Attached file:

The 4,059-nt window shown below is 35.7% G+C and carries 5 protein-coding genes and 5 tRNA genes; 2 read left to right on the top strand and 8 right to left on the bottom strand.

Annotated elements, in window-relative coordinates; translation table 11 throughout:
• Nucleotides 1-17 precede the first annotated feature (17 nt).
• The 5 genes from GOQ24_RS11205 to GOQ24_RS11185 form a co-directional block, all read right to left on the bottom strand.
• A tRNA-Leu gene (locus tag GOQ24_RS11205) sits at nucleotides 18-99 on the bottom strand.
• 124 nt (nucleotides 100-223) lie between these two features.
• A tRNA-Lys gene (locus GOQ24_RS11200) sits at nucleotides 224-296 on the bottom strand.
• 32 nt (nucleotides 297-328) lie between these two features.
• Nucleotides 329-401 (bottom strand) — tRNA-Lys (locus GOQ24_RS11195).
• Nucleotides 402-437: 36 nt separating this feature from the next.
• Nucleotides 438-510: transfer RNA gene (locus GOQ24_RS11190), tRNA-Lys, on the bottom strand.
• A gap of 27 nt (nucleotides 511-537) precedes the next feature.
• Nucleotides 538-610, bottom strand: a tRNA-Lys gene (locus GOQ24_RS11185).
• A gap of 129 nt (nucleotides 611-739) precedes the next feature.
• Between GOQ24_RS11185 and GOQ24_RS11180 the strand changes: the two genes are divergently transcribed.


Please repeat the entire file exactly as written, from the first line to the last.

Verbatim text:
The 4,059-nt window shown below is 35.7% G+C and carries 5 protein-coding genes and 5 tRNA genes; 2 read left to right on the top strand and 8 right to left on the bottom strand.

Annotated elements, in window-relative coordinates; translation table 11 throughout:
• Nucleotides 1-17 precede the first annotated feature (17 nt).
• The 5 genes from GOQ24_RS11205 to GOQ24_RS11185 form a co-directional block, all read right to left on the bottom strand.
• A tRNA-Leu gene (locus tag GOQ24_RS11205) sits at nucleotides 18-99 on the bottom strand.
• 124 nt (nucleotides 100-223) lie between these two features.
• A tRNA-Lys gene (locus GOQ24_RS11200) sits at nucleotides 224-296 on the bottom strand.
• 32 nt (nucleotides 297-328) lie between these two features.
• Nucleotides 329-401 (bottom strand) — tRNA-Lys (locus GOQ24_RS11195).
• Nucleotides 402-437: 36 nt separating this feature from the next.
• Nucleotides 438-510: transfer RNA gene (locus GOQ24_RS11190), tRNA-Lys, on the bottom strand.
• A gap of 27 nt (nucleotides 511-537) precedes the next feature.
• Nucleotides 538-610, bottom strand: a tRNA-Lys gene (locus GOQ24_RS11185).
• A gap of 129 nt (nucleotides 611-739) precedes the next feature.
• Between GOQ24_RS11185 and GOQ24_RS11180 the strand changes: the two genes are divergently transcribed.